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This year-long course exposes students to voting rights act theory, case law, history, research and then implementation and is part of the UCLA Voting Rights Project (VRP). A collaborative course taught from the perspective of social science research, and civil rights and voting rights, the course is taught by Professor Matt Barreto and nationally preeminent civil and voting rights attorney Mr. Chad Dunn. In addition, different faculty from across campus, and experts from across the country will participate as "guest experts" to provide their perspective on how to study, research and document various aspects related to voting rights. Note: the course will meet in-person on most Thursdays, and have directed study research in between on days we don't meet. The first meeting will be Thursday September 26th
The course will not only cover the theoretical factors involved in a voting rights lawsuit, such as the history of discrimination against a minority group in the areas of employment, education, housing, and political representation, but will also give students the chance to participate in a potential VRA lawsuit. Students would learn, and eventually implement themselves, an in-depth study of the methodology and statistical approach to document the presence or absence vote dilution or vote denial in different jurisdictions in California, or across the country. Finally, by the Spring quarter, students will help file a lawsuit against a jurisdiction that is out of compliance with the California or Federal voting rights act and the research they did in this course will potentially be used as evidence in the challenge.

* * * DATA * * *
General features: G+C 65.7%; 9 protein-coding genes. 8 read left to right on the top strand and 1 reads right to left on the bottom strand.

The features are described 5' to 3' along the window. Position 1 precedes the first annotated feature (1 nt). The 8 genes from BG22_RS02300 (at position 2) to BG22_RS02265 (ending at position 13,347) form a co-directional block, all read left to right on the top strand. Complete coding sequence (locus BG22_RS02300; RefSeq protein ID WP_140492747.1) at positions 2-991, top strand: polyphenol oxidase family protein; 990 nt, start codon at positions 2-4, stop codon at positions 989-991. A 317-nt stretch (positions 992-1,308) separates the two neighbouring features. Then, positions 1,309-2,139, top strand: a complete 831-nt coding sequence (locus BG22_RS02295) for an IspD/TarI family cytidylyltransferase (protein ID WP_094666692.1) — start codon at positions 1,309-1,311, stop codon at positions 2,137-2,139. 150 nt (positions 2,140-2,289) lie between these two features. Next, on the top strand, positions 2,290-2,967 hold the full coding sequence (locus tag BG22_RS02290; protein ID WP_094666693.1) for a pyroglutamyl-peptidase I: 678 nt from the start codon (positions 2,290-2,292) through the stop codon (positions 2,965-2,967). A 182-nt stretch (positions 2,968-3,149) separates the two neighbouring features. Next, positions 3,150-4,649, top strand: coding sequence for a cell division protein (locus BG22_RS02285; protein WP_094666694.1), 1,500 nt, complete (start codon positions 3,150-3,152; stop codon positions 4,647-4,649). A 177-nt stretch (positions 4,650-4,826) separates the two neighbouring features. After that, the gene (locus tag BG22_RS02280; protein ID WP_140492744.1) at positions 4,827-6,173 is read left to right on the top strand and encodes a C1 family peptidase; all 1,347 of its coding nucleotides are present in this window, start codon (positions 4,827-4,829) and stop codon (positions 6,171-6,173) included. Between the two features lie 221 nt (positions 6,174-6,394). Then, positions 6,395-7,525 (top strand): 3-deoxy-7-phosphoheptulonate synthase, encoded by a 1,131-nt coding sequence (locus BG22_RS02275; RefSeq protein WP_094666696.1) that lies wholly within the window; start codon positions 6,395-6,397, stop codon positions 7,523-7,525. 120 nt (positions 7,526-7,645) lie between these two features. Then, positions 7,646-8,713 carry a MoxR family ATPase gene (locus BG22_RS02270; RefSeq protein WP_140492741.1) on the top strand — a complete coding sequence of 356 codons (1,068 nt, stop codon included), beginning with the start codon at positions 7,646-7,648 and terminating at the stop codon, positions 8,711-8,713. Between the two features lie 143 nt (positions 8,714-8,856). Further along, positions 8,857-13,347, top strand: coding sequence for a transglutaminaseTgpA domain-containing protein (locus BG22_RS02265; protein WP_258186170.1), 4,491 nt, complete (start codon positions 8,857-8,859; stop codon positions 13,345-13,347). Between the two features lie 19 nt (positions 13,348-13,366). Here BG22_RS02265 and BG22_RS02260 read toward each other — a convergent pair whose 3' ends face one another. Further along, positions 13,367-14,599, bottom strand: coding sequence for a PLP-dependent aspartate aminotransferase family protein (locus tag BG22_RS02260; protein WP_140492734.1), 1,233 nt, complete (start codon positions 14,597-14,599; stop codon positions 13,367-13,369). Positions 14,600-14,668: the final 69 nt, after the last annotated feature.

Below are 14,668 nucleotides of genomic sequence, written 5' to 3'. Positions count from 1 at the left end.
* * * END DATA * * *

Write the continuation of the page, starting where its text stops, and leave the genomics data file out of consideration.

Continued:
Tentative Description of 3-quarter course (Fall 2019, Winter 2020, Spring 2020)
The course would proceed as follows:
Fall quarter: students are divided into teams to research various jurisdictions in California that may or may not be vulnerable to a voting rights challenge. Students would research the history of discrimination, how minority candidates have fared when running for office, and the current political and social climate in the jurisdiction. At the conclusion of the Fall quarter each student would give a presentation as to why, or why not the jurisdiction they are studying should be considered for a lawsuit.
Over the winter break, Barreto and Dunn would review all evidence and select two to three jurisdictions in which to potentially file a voting rights lawsuit.
Winter quarter: students would learn in more detail the legal theory relevant to bringing a successful voting rights challenge, as well as how to assemble and present the social science evidence. Students would be divided into teams to work on different aspects of a potential lawsuit on the jurisdictions selected by Barreto and Dunn over the break. Instruction would focus on the practical aspects of a voting rights lawsuit, and students would read case law on prior VRA decisions as well as read and review the accompanying expert reports that were filed.
Spring quarter: As the research and preparation for the lawsuit(s) proceed, students would work on all aspects of the voting rights cases with Barreto and Dunn, including preparation of expert research reports, legal argumentation and filings, preparation of expert depositions and other matters related to the case. In addition to working directly on the lawsuit, the workshop would continue with lectures and practicum on voting rights in general with presentations from outside experts including other faculty on campus, as well as experts in the field from off-campus in the Los Angeles area.
Course Materials & Readings
September 26, 2019
October 17, 2019
October 24, 2019
November 5, 2019
November 14, 2019